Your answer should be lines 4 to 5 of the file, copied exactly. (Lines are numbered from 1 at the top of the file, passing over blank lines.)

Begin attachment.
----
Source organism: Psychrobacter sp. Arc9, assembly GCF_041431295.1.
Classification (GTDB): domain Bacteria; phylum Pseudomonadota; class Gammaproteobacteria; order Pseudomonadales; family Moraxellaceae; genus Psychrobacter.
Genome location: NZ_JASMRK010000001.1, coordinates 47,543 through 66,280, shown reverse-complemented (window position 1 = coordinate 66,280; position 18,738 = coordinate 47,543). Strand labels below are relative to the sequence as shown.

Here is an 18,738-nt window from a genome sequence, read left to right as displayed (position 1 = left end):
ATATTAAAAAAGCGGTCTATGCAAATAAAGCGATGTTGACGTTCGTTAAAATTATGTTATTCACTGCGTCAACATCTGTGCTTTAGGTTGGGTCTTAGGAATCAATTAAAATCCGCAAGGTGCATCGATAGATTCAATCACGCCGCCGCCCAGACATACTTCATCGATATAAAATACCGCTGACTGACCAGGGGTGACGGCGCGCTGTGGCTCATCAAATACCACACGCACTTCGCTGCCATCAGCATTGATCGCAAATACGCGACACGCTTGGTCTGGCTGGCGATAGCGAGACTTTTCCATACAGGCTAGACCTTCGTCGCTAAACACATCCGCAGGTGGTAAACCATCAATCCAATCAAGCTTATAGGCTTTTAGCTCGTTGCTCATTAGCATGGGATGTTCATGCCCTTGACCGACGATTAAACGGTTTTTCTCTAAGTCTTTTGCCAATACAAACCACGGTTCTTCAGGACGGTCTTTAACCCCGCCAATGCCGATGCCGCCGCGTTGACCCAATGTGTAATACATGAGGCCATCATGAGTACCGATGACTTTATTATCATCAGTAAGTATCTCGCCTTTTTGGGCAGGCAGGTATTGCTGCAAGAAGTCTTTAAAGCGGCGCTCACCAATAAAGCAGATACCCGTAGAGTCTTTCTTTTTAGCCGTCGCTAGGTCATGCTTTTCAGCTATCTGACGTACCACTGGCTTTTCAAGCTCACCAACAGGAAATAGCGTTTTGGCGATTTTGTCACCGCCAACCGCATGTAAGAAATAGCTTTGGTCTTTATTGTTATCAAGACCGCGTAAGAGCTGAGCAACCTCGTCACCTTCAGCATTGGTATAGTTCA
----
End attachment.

Here is an 18,738-nt window from a genome sequence, read left to right as displayed (position 1 = left end):
ATATTAAAAAAGCGGTCTATGCAAATAAAGCGATGTTGACGTTCGTTAAAATTATGTTATTCACTGCGTCAACATCTGTGCTTTAGGTTGGGTCTTAGGAATCAATTAAAATCCGCAAGGTGCATCGATAGATTCAATCACGCCGCCGCCCAGACATACTTCATCGATATAAAATACCGCTGACTGACCAGGGGTGACGGCGCGCTGTGGCTCATCAAATACCACACGCACTTCGCTGCCATCAGCATTGATCGCAAATACGCGACACGCTTGGTCTGGCTGGCGATAGCGAGACTTTTCCATACAGGCTAGACCTTCGTCGCTAAACACATCCGCAGGTGGTAAACCATCAATCCAATCAAGCTTATAGGCTTTTAGCTCGTTGCTCATTAGCATGGGATGTTCATGCCCTTGACCGACGATTAAACGGTTTTTCTCTAAGTCTTTTGCCAATACAAACCACGGTTCTTCAGGACGGTCTTTAACCCCGCCAATGCCGATGCCGCCGCGTTGACCCAATGTGTAATACATGAGGCCATCATGAGTACCGATGACTTTATTATCATCAGTAAGTATCTCGCCTTTTTGGGCAGGCAGGTATTGCTGCAAGAAGTCTTTAAAGCGGCGCTCACCAATAAAGCAGATACCCGTAGAGTCTTTCTTTTTAGCCGTCGCTAGGTCATGCTTTTCAGCTATCTGACGTACCACTGGCTTTTCAAGCTCACCAACAGGAAATAGCGTTTTGGCGATTTTGTCACCGCCAACCGCATGTAAGAAATAGCTTTGGTCTTTATTGTTATCAAGACCGCGTAAGAGCTGAGCAACCTCGTCACCTTCAGCATTGGTATAGTTCA